The sun feels so warm against my face as I work in the garden and it feels so lovely. But the sharp breeze and the chill in the shade quickly reminds me winter isn’t all that far way. Normally I fight this seasonal change kicking and screaming from a state of denial. Not this year. I just want to put this whole sorry affair behind me and spend the winter making plans and doing projects so next season is better than ever.
But it isn’t just the weather that reminds me we are at the end of something. There are very few crops left in the garden and every time I step into the garden it feels like I’m undoing things rather than planting and sowing and all those exciting things. And of course the pumpkins are so much a part of this season they are an icon for all things autumn.
So with a golden glow from a weakening sun shining across my garden the butternut squash are highlighted with their own shade of golden orange in a way that begs to be harvested. However these are a crop that wants to be stored and savoured over the winter months so you can’t just pull it out as you would pluck a ripe tomato, or twist off a plump cucumber, or hack at a zucchini with a sharp knife.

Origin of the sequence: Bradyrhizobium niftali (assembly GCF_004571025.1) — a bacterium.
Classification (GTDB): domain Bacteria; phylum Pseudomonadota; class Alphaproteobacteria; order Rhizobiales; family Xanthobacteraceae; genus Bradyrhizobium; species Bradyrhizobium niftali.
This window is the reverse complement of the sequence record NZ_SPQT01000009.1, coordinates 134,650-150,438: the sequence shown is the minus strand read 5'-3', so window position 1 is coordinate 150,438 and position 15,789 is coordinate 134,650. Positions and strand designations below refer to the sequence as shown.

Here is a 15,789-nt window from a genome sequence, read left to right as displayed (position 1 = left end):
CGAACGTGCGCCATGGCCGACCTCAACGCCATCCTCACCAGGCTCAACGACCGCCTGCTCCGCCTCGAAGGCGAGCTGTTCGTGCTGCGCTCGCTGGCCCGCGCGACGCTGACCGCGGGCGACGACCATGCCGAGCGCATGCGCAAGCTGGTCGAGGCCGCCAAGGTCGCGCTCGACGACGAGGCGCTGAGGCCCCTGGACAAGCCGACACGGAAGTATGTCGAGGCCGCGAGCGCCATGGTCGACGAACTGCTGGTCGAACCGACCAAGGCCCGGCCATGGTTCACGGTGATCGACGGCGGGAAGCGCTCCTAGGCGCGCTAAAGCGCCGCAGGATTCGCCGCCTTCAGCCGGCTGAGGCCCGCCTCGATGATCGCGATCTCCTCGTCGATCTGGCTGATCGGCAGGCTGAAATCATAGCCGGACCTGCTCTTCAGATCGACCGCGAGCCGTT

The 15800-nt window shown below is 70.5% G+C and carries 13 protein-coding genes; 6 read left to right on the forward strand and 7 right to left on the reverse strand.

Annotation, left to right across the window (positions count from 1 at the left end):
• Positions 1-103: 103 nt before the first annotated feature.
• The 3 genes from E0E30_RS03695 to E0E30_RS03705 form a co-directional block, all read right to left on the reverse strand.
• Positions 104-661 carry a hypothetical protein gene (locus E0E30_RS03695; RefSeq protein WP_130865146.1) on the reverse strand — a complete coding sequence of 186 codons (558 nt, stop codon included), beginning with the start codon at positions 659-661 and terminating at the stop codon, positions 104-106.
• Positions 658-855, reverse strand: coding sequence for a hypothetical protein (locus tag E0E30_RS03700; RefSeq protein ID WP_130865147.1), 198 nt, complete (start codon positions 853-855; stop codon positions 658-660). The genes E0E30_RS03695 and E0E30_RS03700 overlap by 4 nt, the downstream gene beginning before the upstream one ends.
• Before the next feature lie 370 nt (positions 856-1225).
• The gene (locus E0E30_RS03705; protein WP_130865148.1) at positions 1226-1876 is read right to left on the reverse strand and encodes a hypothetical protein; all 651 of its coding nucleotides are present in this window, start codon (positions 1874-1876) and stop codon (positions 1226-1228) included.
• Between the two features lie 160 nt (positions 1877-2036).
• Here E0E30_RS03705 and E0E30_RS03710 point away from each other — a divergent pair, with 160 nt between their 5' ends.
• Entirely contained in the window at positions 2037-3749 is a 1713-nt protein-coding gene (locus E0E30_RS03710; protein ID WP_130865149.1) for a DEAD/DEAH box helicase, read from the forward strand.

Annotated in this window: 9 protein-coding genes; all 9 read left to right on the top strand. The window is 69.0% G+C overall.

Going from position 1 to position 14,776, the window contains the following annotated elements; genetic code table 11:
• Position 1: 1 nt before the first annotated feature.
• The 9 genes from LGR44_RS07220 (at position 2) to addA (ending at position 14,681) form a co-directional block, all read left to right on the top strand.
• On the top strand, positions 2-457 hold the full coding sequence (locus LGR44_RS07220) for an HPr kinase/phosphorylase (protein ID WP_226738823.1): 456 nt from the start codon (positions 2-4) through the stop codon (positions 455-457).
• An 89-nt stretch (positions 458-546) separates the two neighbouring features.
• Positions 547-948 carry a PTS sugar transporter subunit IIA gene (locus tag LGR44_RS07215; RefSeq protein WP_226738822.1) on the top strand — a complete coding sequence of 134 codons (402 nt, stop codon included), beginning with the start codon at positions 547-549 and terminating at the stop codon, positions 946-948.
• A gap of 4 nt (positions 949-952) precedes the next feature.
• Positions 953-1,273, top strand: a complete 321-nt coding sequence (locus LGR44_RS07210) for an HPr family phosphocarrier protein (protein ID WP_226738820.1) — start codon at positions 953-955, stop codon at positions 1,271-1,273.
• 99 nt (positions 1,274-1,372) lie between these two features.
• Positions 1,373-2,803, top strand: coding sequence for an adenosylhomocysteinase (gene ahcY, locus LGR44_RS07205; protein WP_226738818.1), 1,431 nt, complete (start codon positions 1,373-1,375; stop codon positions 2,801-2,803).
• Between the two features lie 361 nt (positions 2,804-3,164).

In order to ensure the storage keeping properties of these delightful squash, you need to take a bit of care. You can tell they are ready for harvest when the skin has an even golden tone without a trace of green and the leaves will have died back to a crisp.
Then, with clean, sharp secateurs you need to cut the stalk as far from the butternut as you can. This is so the squash can seal its end like a cap on a bottle to ensure disease and rot doesn’t set in through this key entryway where nutrients have passed all summer. If the stalk is still green, then the risk of rot at this point is much higher.
While the surface may gleam like treasures in a barren field, the part in direct contact with the soil isn’t so pretty. The underside will be positively mucky with the dirt it rested on stuck to it. This needs to be removed before storing or it will become a moist entry point for a rotten situation. A quick wash in a mild bleach solution will remove any residual pests, disease, spores and other harmful things that see the butternut as their next meal, not yours.
Leave to dry in a nice sunny spot for a couple of weeks. Then turn them over and leave them for another couple of weeks. This not only well and truly dries them out, but cures the skins so they store well and finishes any last minute ripening so the flavour will be rich and amazing.
After this you can store them in a cool, dark place where rodents won’t be able to eat them before you do. Check them often to make sure they don’t come to the end of their life and rot right there on the shelf.
And with my butternut pumpkins tucked up safe in the greenhouse, the march of the season moves us closer to winter.
Come again soon – I’m sure there are things I can put back into the garden.
Sarah the Gardener : o)